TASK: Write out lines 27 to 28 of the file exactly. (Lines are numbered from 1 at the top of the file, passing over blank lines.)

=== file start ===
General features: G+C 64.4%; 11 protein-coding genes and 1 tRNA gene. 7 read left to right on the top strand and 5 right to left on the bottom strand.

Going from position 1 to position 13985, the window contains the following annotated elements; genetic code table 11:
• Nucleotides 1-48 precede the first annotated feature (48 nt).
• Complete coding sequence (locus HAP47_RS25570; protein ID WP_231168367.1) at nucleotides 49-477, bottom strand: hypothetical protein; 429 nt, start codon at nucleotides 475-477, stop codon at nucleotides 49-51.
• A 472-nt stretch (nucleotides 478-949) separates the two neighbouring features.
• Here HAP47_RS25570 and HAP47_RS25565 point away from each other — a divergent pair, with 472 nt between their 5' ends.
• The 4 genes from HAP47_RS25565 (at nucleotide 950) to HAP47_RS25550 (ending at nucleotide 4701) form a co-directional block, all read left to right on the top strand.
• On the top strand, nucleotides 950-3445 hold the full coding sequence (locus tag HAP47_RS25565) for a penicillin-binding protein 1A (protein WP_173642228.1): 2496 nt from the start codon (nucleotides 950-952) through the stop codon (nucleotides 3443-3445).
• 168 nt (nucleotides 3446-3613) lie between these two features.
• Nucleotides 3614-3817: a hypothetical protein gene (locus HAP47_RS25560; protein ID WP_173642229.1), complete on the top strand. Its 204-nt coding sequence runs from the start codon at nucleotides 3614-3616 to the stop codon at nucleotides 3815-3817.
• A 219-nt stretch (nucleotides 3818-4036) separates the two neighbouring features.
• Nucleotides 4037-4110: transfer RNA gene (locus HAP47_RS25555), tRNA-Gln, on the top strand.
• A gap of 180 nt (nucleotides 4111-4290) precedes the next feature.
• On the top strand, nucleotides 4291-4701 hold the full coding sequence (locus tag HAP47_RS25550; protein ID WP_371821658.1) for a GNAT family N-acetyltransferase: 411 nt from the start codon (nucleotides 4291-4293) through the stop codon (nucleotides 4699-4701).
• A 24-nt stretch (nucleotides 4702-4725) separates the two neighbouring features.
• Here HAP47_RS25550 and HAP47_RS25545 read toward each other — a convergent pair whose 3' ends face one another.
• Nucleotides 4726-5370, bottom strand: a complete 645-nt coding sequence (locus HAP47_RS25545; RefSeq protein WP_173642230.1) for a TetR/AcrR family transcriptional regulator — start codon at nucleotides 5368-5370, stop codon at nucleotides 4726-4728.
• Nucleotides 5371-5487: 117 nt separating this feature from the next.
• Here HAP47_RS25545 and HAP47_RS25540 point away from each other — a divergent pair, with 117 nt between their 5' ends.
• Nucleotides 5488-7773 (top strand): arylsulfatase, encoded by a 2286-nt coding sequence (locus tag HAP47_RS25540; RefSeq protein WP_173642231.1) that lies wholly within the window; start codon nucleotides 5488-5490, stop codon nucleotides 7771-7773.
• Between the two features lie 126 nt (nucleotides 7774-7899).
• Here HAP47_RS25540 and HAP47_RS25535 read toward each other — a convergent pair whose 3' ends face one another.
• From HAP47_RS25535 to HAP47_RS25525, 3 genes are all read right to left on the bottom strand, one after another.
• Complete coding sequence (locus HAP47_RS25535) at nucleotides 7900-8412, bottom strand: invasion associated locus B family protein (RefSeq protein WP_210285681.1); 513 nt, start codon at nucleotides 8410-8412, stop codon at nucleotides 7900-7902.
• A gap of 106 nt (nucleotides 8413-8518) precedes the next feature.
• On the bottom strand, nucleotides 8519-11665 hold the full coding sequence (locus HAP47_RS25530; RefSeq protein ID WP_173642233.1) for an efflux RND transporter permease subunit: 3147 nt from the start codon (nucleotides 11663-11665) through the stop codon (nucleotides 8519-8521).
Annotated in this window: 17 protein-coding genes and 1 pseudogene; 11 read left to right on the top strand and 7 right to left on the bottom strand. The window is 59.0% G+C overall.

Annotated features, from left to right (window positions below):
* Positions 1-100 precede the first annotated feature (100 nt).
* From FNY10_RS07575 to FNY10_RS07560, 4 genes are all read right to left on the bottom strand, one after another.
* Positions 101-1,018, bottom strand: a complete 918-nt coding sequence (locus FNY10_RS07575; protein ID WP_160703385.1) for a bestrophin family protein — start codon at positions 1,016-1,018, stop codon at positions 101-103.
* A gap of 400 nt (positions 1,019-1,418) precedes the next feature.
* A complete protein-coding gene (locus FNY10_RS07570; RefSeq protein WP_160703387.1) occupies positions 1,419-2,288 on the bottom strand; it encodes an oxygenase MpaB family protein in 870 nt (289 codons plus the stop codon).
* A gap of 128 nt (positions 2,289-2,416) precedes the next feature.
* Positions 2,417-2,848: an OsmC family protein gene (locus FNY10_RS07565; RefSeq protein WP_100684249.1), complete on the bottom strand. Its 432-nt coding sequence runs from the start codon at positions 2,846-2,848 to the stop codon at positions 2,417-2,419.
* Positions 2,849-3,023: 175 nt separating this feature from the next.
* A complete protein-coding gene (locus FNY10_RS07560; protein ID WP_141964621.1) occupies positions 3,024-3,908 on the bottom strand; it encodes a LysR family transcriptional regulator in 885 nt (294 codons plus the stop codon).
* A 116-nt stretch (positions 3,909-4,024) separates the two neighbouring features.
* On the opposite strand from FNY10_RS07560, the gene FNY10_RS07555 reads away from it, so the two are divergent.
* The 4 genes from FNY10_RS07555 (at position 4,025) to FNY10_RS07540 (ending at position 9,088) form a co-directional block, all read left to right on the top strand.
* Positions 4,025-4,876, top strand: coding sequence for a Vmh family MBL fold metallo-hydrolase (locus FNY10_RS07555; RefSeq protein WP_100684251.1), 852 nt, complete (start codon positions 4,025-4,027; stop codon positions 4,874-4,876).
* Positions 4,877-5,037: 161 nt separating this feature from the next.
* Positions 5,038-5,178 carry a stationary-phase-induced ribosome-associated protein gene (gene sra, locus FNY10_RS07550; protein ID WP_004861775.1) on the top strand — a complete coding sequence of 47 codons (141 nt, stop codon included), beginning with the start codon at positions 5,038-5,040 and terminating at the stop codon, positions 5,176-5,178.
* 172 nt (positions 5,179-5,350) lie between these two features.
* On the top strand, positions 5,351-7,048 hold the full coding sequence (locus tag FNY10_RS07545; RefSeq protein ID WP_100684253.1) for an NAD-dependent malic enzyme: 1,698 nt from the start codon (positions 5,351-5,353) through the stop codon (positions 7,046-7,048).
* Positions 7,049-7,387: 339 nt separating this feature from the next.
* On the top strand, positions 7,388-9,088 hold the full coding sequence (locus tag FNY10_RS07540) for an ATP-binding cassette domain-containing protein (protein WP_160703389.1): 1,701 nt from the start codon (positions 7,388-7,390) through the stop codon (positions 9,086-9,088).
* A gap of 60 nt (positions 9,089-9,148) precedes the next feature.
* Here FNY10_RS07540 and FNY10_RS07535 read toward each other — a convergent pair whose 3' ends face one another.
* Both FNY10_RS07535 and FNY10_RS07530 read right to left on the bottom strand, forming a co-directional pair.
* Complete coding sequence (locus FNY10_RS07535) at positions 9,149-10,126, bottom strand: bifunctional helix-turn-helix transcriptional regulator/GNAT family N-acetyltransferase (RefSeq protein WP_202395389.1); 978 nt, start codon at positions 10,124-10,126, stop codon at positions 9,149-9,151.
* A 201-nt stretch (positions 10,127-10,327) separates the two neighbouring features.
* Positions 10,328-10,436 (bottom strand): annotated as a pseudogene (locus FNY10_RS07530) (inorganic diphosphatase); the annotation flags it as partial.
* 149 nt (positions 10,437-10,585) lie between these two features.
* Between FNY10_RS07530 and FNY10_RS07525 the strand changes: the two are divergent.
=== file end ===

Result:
Annotated in this window: 17 protein-coding genes and 1 pseudogene; 11 read left to right on the top strand and 7 right to left on the bottom strand. The window is 59.0% G+C overall.

Annotated features, from left to right (window positions below):